11.02.21
Tucker Viemeister | Books

Drama


Drama, David Rockwell with Bruce Mau, edited by Sam Lubell, published by Phaidon

Back at the turn of the century Rockwell Group was always pushing for the big “WOW!” —like, “WOW! That giant baseball bat is made out of millions of baseballs!” All those WOWs weren’t just piled on to feed the public’s hunger for thrills and excitement—they evoke a sense of performance, showmanship, and drama that create deeper emotional experiences and a spectacular experience for people, so they walk away with a great memory. David Rockwell loves pouring on the sauce and building dramatic stories to heighten people’s involvement, a recipe that makes his work successful and popular.

And that’s Rockwell’s bag, all right: literally printed on the bag that his new book, Drama, comes in: “A building is a memory machine” (à la Le Corbusier: “a house is a machine for living in”).

Everything from his drawing table is in this book: 300-plus pages of show-and-tell drawings, diagrams, and ideas for projects—from stage sets for The Normal Heart, Lobby Hero, Side Show, and the Oscars, to spaces as varied as the exhibition space of the National Center for Civil and Human Rights in Atlanta, the mountable/demountable TED theater in Vancouver, the transforming Shed in NYC, the nomadic Museum of Feelings somewhere, and Imagination playgrounds all over. Also included are, of course, restaurants like Nobu, hospitality/work spaces like NeueHouse and “Unscripted” furniture for Knoll. All of these projects have tales worth remembering. (Full disclosure: I used to work with David Rockwell. I helped found his LAB studio, to create architectural-scale digital experiences. One of my favorite projects, Hall of Fragments at the Venice Architecture Biennale, isn’t even in the book!)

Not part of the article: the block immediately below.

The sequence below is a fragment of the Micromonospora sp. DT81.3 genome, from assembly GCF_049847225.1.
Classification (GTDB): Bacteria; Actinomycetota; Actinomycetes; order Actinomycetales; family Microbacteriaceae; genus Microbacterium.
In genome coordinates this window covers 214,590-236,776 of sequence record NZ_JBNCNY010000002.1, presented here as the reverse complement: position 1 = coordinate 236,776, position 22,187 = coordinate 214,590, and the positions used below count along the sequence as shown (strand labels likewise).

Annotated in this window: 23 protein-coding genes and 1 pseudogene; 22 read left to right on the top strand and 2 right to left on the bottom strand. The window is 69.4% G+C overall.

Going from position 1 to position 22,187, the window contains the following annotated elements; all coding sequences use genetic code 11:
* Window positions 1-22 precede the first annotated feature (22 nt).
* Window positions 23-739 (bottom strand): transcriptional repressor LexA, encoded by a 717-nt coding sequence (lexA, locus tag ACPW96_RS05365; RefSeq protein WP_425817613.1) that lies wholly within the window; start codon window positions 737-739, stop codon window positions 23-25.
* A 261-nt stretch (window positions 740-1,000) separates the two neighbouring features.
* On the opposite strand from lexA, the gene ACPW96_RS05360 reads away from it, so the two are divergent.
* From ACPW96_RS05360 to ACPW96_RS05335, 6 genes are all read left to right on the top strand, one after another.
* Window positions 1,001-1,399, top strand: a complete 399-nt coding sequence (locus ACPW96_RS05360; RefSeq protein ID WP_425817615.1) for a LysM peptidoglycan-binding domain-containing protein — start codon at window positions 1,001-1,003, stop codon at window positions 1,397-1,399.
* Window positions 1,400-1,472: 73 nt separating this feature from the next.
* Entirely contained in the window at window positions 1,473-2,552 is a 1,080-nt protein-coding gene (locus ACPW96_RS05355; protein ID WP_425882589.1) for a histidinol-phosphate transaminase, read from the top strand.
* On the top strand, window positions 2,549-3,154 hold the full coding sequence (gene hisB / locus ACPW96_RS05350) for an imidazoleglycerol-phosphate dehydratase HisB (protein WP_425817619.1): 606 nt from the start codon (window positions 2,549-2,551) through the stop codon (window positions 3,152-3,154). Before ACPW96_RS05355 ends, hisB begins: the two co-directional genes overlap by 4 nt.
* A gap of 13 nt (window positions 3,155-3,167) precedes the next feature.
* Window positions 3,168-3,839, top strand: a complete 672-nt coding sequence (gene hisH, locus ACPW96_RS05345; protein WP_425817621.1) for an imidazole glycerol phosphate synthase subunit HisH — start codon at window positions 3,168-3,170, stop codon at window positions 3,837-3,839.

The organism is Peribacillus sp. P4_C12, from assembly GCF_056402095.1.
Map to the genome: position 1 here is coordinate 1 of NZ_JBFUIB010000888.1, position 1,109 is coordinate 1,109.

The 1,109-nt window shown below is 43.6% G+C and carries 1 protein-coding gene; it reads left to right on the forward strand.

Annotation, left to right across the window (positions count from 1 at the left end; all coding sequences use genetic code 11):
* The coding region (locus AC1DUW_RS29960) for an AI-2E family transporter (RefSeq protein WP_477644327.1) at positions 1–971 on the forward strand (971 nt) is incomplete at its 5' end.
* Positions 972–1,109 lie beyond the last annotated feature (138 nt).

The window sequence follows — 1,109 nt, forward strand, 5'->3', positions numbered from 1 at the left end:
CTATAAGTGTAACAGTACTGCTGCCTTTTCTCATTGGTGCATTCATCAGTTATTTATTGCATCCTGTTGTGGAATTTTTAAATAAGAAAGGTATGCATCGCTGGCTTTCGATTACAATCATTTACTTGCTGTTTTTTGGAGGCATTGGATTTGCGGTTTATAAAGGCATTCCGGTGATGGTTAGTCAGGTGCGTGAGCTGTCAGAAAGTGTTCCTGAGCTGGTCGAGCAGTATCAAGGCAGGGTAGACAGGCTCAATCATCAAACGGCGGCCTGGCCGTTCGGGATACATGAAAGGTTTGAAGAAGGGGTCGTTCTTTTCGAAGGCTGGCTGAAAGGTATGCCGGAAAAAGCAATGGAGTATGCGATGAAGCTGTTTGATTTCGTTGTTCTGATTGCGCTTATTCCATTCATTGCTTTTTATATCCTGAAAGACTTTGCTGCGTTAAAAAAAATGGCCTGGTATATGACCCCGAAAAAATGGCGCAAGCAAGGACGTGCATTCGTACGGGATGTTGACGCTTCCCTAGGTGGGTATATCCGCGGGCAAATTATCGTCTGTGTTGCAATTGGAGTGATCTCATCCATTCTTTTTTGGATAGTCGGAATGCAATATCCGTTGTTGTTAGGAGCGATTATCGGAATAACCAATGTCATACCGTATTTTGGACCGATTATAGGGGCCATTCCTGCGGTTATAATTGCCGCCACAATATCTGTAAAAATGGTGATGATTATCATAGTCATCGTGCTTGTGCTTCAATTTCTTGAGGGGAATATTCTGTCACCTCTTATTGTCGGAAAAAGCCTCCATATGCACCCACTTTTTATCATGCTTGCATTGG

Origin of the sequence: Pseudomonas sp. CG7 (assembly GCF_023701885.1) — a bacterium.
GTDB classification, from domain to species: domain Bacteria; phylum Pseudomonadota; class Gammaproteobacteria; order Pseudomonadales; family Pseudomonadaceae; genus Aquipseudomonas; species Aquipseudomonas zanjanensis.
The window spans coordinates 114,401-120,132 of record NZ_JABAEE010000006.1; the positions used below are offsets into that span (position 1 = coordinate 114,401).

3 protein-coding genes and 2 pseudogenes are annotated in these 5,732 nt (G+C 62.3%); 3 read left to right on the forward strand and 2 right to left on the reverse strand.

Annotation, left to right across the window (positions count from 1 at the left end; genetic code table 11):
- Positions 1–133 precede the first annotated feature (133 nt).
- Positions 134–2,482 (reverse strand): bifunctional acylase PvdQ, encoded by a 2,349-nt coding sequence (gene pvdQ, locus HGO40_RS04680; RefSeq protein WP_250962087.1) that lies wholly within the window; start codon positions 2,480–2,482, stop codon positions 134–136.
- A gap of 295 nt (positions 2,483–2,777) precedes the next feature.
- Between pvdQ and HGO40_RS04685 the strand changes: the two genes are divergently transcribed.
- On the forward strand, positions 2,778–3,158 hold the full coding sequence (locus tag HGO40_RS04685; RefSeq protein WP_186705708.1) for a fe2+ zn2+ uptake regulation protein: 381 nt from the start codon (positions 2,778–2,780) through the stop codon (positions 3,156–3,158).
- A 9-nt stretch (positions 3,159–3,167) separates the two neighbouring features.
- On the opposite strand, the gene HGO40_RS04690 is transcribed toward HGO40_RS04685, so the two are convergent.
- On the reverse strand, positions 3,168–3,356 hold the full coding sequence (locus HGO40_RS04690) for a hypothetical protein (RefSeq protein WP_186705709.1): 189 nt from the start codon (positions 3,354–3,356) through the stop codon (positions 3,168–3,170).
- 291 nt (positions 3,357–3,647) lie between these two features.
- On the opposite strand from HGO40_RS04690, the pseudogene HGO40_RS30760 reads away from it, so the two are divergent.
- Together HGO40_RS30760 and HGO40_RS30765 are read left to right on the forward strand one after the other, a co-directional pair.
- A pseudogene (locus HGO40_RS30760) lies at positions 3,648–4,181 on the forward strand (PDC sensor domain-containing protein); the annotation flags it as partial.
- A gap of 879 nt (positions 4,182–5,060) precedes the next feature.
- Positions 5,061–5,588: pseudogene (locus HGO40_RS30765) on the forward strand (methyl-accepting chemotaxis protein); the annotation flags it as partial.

Drama

If for some reason you can’t feel the thread of theatricality in his work, it’s impossible to miss it in the trajectory of his other books: Pleasure was the first in the series, then What If. . .  was sandwiched between Spectacle and this latest, Drama. What these books do is fill in the backstory with examples from architecture and theater from both inside and outside the firm, and with expert testimony from Quincy Jones, chef José Andrés, lighting designer Peggy Eisenhauer, the Studio Museum in Harlem’s Thelma Golden, Daniel Libeskind, and of course, lots of lush, full-bleed color pictures. Always pushing a step beyond, the book even has a movie-style trailer. Maybe the next book will actually pop up and dance? (I’m serious— it’s not hard to imagine that they are already working on some kind of VR book.)

What most distinguishes David Rockwell’s work is its theatricality—its staging, scripting and razzamatazzing—and this book makes the point that, like spectacle, the ephemeral heightens the emotional impact of real life. “Every space we are in affects us in ways we may or may not be conscious of. This happens whether it’s a building designed by architects or if you’re walking through some trees into a field,” Michael Kimmelman, critic for the New York Times says in one of the book’s panel discussions.

Drama

Rockwell, Diller Scofidio + Renfro, and Kevin Kennon built the WTC Viewing Platform not just so people could witness the destruction caused on 9/11, but to fulfill the need to acquire some memories before they were gone. Bruce Mau writes in the Afterword: “This book is about the lessons we can learn from the unique demands that theater makes on design. The central importance of narrative and the stories we live. The profound impact of movement and the journey of experience. The freedom and beauty of impertinence in contrast to the architectural myth of foreverness.”

Rockwell uses the visceral impact of both theater production and temporary design, because fleeting existence makes for more intense memories. Good experiences encourage good behavior. And memories last longer in people’s minds than the time of the actual experience in the place, like a restaurant or at a Broadway show.

Maybe because I’m not the immortal youth I used to think I was, I’m able to appreciate the transience of things and of people. But, wow, the last chapter of Drama is titled “Impermanence.”

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